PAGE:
The coronavirus pandemic had many of us trade our office desks for the kitchen table, with 71% of us working from home at some stage. While remote working became the norm out of necessity, many are now touting hybrid working—meaning employees split their time between the office and home—as the new modus operandi for the ‘average workplace’ going forward. After all, employees have grown accustomed to home comforts and forgoing the daily commute, with 47% saying they’d look for a new job if their employer didn’t offer a hybrid work model.

In one high-profile example, Apple employees circulated and responded to a survey on CEO Tim Cook’s ‘return to the office mandate’ with around 90% saying they preferred to keep their remote work privileges. Research from McKinsey also shows that 50% of employees would prefer to work from home at least three days a week. Companies such as Uber and Citigroup have already begun to put plans for a two-three day work week into play.

Implementing a long-term hybrid work model is key for retaining the right talent in a post-pandemic world. But making this switch a long-term success requires not only the right people, but the right tech infrastructure to support a digital-first workforce too. When your team is spread far and wide, it’s all too easy for team communication and collaboration to descend into isolated, siloed working bubbles without the tech and processes in place. 

With that in mind, we’re outlining the common challenges businesses face when making the switch to hybrid working, and how exactly digital asset management (DAM) is a must-have for maintaining productivity for today’s marketing and creative teams.

The biggest challenges of a hybrid work model

From difficulties collaborating effectively to reduced productivity, we take a look at some of the biggest potential pitfalls of the hybrid work model below.

1. Team spirit takes a hit

When conference calls and faceless chat messaging is your only means of communication with colleagues, it’s no surprise that both employers and employees are concerned about the impact of hybrid working on personal relationships. Deloitte’s survey of tech leaders revealed that 43% are worried hybrid work would lead to a deterioration of relationships and reduce trust. 66% also fretted that a hybrid model would make it difficult for new hires to integrate into their organization. 

Isolation is the biggest challenge, I used to bounce ideas off my coworkers, but now it is just me, all on my lonesome.
Brett Downes
SEO and Social Media Specialist at DFY Links

2. Lack of information sharing

Not only can hybrid working negatively impact relationships, but it can also undermine information sharing and cohesive collaboration that is key to achieving both team and wider company goals. Silos, in which people work towards the same goals but don’t regularly communicate on how to reach them, can be an all too easy occurrence with hybrid or remote work.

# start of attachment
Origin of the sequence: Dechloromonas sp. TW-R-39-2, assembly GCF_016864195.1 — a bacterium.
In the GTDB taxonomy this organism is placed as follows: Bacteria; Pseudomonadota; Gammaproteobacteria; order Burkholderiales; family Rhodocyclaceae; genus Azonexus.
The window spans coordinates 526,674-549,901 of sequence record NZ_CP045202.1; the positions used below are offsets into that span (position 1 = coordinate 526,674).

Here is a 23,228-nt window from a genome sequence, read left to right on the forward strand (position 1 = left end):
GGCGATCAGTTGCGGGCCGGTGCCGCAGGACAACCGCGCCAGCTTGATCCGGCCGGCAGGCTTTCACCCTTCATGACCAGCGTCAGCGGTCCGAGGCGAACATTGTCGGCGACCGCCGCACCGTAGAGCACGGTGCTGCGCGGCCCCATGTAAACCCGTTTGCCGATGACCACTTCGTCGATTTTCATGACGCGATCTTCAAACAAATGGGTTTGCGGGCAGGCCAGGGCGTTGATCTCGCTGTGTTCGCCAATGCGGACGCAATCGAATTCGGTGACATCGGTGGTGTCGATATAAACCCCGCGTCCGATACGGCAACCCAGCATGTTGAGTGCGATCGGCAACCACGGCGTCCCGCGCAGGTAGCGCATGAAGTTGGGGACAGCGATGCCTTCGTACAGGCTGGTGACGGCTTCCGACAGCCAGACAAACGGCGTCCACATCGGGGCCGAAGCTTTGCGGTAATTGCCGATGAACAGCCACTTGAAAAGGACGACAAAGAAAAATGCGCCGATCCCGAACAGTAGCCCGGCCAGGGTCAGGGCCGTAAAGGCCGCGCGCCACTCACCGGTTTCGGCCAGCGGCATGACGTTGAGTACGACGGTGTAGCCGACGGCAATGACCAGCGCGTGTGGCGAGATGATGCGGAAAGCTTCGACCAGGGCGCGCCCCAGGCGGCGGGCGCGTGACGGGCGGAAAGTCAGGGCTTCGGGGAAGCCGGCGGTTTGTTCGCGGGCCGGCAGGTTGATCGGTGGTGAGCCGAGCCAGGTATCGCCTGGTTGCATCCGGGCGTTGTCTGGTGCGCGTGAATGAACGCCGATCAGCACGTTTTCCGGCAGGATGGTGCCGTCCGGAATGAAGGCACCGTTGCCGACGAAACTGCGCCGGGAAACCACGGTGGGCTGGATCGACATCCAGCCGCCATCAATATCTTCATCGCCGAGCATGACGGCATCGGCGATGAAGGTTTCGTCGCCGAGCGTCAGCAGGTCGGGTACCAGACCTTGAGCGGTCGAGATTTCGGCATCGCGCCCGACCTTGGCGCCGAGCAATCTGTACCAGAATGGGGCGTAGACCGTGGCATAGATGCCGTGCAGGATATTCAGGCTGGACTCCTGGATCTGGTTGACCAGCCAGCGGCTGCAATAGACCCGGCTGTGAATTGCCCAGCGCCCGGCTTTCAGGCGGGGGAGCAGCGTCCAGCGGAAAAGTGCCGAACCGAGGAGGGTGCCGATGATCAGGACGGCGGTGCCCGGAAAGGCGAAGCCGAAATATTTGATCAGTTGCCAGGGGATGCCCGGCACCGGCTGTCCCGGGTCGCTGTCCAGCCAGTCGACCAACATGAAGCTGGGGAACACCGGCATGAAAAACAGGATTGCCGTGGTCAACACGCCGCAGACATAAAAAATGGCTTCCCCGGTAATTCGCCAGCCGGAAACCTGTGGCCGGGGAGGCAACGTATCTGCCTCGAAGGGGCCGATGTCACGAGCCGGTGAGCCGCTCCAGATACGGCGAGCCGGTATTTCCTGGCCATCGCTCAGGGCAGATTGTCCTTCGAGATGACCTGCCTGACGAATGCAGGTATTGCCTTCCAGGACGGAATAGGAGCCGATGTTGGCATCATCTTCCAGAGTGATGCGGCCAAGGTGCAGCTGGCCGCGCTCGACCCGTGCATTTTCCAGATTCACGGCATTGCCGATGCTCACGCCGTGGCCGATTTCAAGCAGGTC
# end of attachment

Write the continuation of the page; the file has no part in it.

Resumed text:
Not having the right information when you need it or managers and department heads favoring sharing information with certain people over others can delay projects and impact cohesion and productivity. Silos can also undermine the efforts of other departments — such as when the marketing team creates FAQ content that could be a big help to the sales team, who regularly tackle similar questions on the phone and via chat — without informing them, ultimately ramping up their workload. 

Duplicated work, days spent working on a project that turns out to be redundant, plans stalled because you are missing information; the problem is all too common. Ensuring the timely and effective sharing of information frequently gets overlooked in favor of more immediate priorities, but all too often the silo effect creeps in quietly, only becoming obvious after the damage has been done.
[The Color Works]

3. Productivity problems

A contentious question that employers have mentally grappled with for some time now: are people more productive at home or at the office? Undoubtedly this differs from one individual (and company) to the next. 

For many, hybrid work models have blurred the line between work and home life, leading to a lack of focus as they battle domestic distractions. Many people working from home say that they feel like their work suffers, with desktop analytics firm, Enkata, revealing that their office-based workers were 50% more productive than at home. 

On the other hand, research illuminates that certain employees work better from home. In particular, introverts can feel more in balance and experience greater contentment working from home, as their hypersensitive dopamine receptors aren’t constantly overloaded by the everyday distractions found in your typical office environment.

The jury is still out on this one, serving to highlight that a hybrid working model is the only reasonable solution to appease employees on both sides of the office vs. home working debate. 

4. Security standards can slip

From unsecure at-home networks to issues enforcing data-security compliance among remote employees, hybrid work poses several potential security issues.

In particular, the safeguarding of confidential company assets and data is a key concern. As mentioned in our article about managing digital assets effectively, 88% of companies don’t have appropriate access rights to content in place—leaving them vulnerable to data leaks and cyber-attacks. In addition, it’s easy to misplace, lose track of, or accidentally delete necessary documents. To protect their assets, companies need to centralize their digital assets and ensure processes are in place to maintain strict security protocols when accessing and sharing this content (more on that later!).

5. Growing pains from an increasing reliance on freelancers and agencies

The pandemic has led to an uptick in companies relying on freelance support, with 36% saying they were more likely to work with freelancers post-COVID. Freelancers are a great resource that can help you provide support to internal teams, bring in fresh expertise, and help you scale your operations.